On Fri, 2014-09-05 at 08:02 -0400, Sean Dague wrote:
> On 09/05/2014 07:40 AM, Daniel P. Berrange wrote:
> > On Fri, Sep 05, 2014 at 07:12:37AM -0400, Sean Dague wrote:
> >> On 09/05/2014 06:40 AM, Nikola ─Éipanov wrote:
> >>> A handy example of this I can think of is the currently granted FFE for
> >>> serial consoles - consider how much of the code went into the common
> >>> part vs. the libvirt specific part, I would say the ratio is very close
> >>> to 1 if not even in favour of the common part (current 4 outstanding
> >>> patches are all for core, and out of the 5 merged - only one of them was
> >>> purely libvirt specific, assuming virt/ will live in nova-common).
> >>>
> >>> Joe asked a similar question elsewhere on the thread.
> >>>
> >>> Once again - I am not against doing it - what I am saying is that we
> >>> need to look into this closer as it may not be as big of a win from the
> >>> number of changes needed per feature as we may think.
> >>>
> >>> Just some things to think about with regards to the whole idea, by no
> >>> means exhaustive.
> >>
> >> So maybe the better question is: what are the top sources of technical
> >> debt in Nova that we need to address? And if we did, everyone would be
> >> more sane, and feel less burnt.
> >>
> >> Maybe the drivers are the worst debt, and jettisoning them makes them
> >> someone else's problem, so that helps some. I'm not entirely convinced
> >> right now.
> >>
> >> I think Cells represents a lot of debt right now. It doesn't fully work
> >> with the rest of Nova, and produces a ton of extra code paths special
> >> cased for the cells path.
> >>
> >> The Scheduler has a ton of debt as has been pointed out by the efforts
> >> in and around Gannt. The focus has been on the split, but realistically
> >> I'm with Jay is that we should focus on the debt, and exposing a REST
> >> interface in Nova.
> >>
> >> What about the Nova objects transition? That continues to be slow
> >> because it's basically Dan (with a few other helpers from time to time).
> >> Would it be helpful if we did an all hands on deck transition of the
> >> rest of Nova for K1 and just get it done? Would be nice to have the bulk
> >> of Nova core working on one thing like this and actually be in shared
> >> context with everyone else for a while.
> > 
> > I think the idea that we can tell everyone in Nova what they should
> > focus on for a cycle, or more generally, is doomed to failure. This
> > isn't a closed source company controlled project where you can dictate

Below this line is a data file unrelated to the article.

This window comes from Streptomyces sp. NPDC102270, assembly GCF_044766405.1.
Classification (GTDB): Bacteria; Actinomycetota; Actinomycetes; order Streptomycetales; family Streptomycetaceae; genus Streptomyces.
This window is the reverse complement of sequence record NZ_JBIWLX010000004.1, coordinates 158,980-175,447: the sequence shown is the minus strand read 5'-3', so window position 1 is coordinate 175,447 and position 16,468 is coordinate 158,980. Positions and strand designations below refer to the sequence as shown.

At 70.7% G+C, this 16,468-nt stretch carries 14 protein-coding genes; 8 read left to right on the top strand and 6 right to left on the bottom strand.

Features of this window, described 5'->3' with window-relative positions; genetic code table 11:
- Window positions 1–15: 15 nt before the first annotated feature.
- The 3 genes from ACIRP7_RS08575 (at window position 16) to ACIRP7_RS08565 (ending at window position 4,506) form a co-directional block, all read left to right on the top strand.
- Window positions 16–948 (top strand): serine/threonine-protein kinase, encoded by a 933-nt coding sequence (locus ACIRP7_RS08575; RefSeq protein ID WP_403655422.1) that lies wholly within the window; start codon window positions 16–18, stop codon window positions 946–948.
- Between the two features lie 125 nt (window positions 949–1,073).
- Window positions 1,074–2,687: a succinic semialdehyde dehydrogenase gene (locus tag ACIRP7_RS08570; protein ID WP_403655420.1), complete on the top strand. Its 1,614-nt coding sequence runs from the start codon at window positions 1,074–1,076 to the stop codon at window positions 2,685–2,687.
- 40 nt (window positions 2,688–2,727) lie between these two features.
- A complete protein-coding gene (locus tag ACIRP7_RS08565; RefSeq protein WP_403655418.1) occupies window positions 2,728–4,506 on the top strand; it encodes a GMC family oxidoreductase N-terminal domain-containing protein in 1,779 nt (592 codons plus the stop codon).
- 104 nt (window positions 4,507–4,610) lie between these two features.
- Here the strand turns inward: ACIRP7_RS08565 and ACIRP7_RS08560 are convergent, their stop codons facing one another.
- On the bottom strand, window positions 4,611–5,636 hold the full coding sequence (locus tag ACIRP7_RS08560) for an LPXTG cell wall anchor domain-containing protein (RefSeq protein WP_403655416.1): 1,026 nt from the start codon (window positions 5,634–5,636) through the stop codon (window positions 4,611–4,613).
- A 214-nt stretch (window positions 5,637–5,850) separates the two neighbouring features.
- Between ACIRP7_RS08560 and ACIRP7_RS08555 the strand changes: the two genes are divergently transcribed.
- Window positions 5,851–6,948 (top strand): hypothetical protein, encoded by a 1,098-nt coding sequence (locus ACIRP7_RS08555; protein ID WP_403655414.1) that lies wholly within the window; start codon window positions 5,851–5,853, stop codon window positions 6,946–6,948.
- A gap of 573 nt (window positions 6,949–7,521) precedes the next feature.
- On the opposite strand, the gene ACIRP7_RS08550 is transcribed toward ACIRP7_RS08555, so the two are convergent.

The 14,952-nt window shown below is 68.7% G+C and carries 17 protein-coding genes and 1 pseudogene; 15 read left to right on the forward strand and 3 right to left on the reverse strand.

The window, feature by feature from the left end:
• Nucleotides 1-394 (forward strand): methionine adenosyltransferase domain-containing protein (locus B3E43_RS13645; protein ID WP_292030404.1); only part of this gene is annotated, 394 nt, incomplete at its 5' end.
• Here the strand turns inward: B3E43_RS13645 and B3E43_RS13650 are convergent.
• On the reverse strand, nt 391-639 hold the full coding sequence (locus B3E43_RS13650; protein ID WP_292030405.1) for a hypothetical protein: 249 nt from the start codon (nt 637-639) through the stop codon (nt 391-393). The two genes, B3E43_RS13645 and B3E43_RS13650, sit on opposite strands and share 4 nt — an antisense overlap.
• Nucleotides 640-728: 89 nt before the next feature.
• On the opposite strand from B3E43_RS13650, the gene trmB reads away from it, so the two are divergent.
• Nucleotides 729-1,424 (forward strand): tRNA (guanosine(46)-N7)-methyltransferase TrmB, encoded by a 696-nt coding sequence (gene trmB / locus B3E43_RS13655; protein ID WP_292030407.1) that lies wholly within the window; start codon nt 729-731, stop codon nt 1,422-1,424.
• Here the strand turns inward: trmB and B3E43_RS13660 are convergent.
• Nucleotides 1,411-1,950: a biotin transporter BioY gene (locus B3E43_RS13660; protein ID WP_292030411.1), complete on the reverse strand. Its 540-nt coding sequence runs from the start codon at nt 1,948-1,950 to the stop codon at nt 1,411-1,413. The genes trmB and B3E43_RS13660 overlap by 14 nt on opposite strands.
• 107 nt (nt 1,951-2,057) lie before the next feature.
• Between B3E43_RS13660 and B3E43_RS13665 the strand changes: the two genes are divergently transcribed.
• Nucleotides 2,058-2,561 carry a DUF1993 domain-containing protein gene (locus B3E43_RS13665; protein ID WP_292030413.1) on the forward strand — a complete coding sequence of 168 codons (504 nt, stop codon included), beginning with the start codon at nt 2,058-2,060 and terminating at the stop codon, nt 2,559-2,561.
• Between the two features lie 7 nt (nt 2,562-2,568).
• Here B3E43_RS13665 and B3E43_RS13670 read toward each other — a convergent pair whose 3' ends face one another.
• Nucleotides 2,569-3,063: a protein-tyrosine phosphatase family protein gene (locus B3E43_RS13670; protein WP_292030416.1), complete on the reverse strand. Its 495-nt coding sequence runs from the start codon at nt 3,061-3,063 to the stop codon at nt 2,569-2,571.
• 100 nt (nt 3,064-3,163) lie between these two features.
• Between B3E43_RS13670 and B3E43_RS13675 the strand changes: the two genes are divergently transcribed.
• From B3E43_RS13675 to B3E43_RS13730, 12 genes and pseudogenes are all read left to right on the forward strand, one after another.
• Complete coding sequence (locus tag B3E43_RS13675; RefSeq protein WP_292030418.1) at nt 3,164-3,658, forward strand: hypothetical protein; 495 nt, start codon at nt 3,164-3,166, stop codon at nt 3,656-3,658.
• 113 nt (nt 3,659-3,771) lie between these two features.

> > what everyones priority must be. We must accept that rely on all our
> > contributors good will in voluntarily giving their time & resource to
> > the projct, to scratch whatever itch they have in the project. We have
> > to encourage them to want to work nova and demonstrate that we value
> > whatever form of contributor they choose to make. If we have technical
> > debt that we think is important to address we need to illustrate /
> > show people why they should care about helping. If they none the less
> > decide that work isn't for them, we can't just cast them aside and/or
> > ignore their contributions, while we get on with other things. This
> > is why I think it is important that we split up nova to allow each
> > are to self-organize around what they consider to be priorities in
> > their area of interest / motivation. Not enabling that is going to
> > to continue to kill our community
> I'm getting tired of the reprieve that because we are an Open Source
> project declaring priorities is pointless, because it's not. I would say
> it's actually the exception that a developer wakes up in the morning and
> says "I completely disregard what anyone else thinks is important in
> this project, this is what I'm going to do today". Because if that's how
> they felt they wouldn't choose to be part of a community, they would
> just go do their own thing. Lone wolfs by definition don't form
> communities.

Actually, I don't think this analysis is accurate.  Some people are
simply interested in small aspects of a project.  It's the "scratch your
own itch" part of open source.  The thing which makes itch scratchers
not lone wolfs is the desire to go the extra mile to make what they've
done useful to the community.  If they never do this, they likely have a
forked repo with only their changes (and are the epitome of a lone
wolf).  If you scratch your own itch and make the effort to get it
upstream, you're assisting the community (even if that's the only piece
of code you do) and that assistance makes you (at least for a time) part
of the community.

A community doesn't necessarily require continuity from all its
elements.  It requires continuity from some (the core, if you will), but
it also allows for contributions from people who only have one or two
things they need doing.  For OpenStack to convert its users into its
contributors, it is going to have to embrace this, because they likely
only need a couple of things fixing, so they'll pop into the community,
fix what they need fixing and then go back to being users again.

Some projects, the linux kernel in particular, deliberately don't
enforce priorities on the contributors.  Priorities are effectively
given by the eagerness of the contributors to get upstream and their
willingness to make the contribution acceptable to upstream.  I'm not
saying this is the only (or even the best) way to run a project, but it
does demonstrate that the self organizing nature of communities can be
harnessed to produce forward momentum.


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